Materials and methods
The experimental set-up that was used has been described previously . For the current study, twenty thoracic aortas of healthy pigs of a hybrid breed (10–12 months old, 160–180 kgs) were collected from a local slaughterhouse within 15 minutes after slaughter. The pigs were not raised or sacrificed for the purpose of this or any study but for commercial purposes. The aortas were transported and stored at 4°C in isotonic saline solution until used for experiments on the same day. At room temperature, excess connective tissue was removed and side branches were ligated from the aortic root to the celiac trunk. Under a continuous pressure of 96 mmHg , markers were placed on the outside aortic wall at the ascending aorta and at the level of the celiac trunk. Another marker was placed at the level where the aorta had a diameter of 23 mm, which marked the intended proximal stent graft position. The distance between ascending aorta and celiac trunk was measured using a wire and centimeter ruler.
Pulse wave velocity measurement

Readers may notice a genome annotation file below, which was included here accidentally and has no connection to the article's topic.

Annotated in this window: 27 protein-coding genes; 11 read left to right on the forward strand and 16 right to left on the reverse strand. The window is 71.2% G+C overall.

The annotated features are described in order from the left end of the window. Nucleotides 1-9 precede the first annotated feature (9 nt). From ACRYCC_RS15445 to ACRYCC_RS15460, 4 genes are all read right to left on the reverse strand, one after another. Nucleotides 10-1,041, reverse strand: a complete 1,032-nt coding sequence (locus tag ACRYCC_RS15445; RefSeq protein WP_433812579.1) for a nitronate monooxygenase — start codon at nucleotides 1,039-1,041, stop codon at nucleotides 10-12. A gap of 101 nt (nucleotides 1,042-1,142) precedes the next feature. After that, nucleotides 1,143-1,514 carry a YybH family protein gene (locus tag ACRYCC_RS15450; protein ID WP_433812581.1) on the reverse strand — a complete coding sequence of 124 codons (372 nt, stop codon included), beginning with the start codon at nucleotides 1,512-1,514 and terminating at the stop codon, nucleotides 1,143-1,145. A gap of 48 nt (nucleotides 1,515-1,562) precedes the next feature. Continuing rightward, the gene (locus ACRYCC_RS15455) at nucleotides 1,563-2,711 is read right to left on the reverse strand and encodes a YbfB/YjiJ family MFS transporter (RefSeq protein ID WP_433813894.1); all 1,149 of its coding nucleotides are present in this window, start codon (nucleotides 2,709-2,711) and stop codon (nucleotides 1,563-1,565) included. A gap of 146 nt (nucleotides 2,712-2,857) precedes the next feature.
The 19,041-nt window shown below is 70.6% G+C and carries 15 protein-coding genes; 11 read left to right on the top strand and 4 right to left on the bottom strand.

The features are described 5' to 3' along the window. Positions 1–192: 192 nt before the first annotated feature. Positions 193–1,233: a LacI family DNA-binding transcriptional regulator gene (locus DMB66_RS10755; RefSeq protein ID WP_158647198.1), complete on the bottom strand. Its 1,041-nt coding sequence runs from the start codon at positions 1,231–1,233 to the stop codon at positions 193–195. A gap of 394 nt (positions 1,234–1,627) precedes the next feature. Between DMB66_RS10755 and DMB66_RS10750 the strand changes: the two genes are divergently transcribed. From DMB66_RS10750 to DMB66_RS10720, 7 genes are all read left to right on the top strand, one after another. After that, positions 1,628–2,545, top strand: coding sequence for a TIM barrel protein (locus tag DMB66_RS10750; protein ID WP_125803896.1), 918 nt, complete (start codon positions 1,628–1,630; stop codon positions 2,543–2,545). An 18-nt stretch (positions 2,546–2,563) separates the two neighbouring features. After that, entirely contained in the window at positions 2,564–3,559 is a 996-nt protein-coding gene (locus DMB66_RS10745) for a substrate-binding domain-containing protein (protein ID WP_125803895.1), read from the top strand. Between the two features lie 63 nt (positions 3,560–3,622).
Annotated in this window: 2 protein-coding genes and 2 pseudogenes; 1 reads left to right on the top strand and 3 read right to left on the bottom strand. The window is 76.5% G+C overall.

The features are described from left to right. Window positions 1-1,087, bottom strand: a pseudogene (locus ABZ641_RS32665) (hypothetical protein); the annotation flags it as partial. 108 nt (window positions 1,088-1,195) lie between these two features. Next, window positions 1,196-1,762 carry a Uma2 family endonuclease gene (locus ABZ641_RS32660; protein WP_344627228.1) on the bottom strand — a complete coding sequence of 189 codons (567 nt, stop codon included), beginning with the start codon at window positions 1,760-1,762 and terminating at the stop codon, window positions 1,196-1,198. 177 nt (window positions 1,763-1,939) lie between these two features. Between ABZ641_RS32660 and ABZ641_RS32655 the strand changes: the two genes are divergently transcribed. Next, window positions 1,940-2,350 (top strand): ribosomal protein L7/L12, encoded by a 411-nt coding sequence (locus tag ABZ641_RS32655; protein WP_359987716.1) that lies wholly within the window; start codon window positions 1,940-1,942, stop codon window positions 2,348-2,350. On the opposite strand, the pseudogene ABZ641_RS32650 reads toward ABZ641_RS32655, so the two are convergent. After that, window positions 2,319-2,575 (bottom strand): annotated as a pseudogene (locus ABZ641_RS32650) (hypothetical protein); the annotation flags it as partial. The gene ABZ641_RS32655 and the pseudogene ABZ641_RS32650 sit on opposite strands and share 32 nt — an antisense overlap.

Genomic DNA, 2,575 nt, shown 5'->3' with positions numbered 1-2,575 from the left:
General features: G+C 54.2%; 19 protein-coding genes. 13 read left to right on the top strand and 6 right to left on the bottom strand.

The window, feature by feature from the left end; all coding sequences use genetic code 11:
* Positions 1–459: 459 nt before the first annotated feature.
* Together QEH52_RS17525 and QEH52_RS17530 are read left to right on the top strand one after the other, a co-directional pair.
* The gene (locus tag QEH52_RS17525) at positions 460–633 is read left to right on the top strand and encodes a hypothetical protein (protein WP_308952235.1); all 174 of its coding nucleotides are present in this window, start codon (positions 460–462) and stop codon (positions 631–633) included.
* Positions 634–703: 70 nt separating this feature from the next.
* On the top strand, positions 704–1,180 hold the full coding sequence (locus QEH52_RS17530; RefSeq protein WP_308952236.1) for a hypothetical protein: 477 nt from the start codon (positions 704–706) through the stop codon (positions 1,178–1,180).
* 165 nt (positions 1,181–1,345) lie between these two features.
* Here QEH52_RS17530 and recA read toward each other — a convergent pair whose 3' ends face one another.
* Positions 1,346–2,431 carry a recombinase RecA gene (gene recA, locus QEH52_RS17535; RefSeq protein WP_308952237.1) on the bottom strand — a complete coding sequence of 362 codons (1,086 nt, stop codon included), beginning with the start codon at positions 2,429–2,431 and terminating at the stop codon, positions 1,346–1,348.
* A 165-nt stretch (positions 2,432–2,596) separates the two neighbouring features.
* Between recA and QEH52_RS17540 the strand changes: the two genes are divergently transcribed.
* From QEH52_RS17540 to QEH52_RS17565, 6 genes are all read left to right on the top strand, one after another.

The aortic specimens were placed within a 3D printed guide and connected to a pulsatile mock loop system , which is able to produce physiological pressures as a response to flow. The system was fixed at a heart rate of 60 beats per minute, output of 5L per minute, and peripheral resistance of 96 mmHg. Water at a temperature of 37°C was used for perfusion. The aortas were regularly with physiological saline solution to prevent tissue dehydration. Intraluminal pressure was recorded in the ascending aorta and at the level of the celiac trunk for five consecutive cardiac cycles using a needle connected to a pressure sensor (t1). The aorta was disconnected from the circuit and a 100-mm long stent graft with a diameter of 26 mm was deployed at the level where the aorta had a diameter of ±23 mm, to reach a 10% degree of oversizing. The aorta was then reconnected and intraluminal pressures were recorded for five cycles (t2). The stent graft was then extended with a second 100-mm long stent graft with a diameter of 22–24 mm and a 4 cm overlap, as is most commonly done in clinical practice. Intraluminal pressures were again recorded for five cycles (t3). Average aortic pulse wave velocity (PWV) at t1, t2, and t3 was calculated by dividing the distance between ascending aorta and celiac trunk by the average difference in time between the pressure peaks over the five recorded cycles (Fig 1).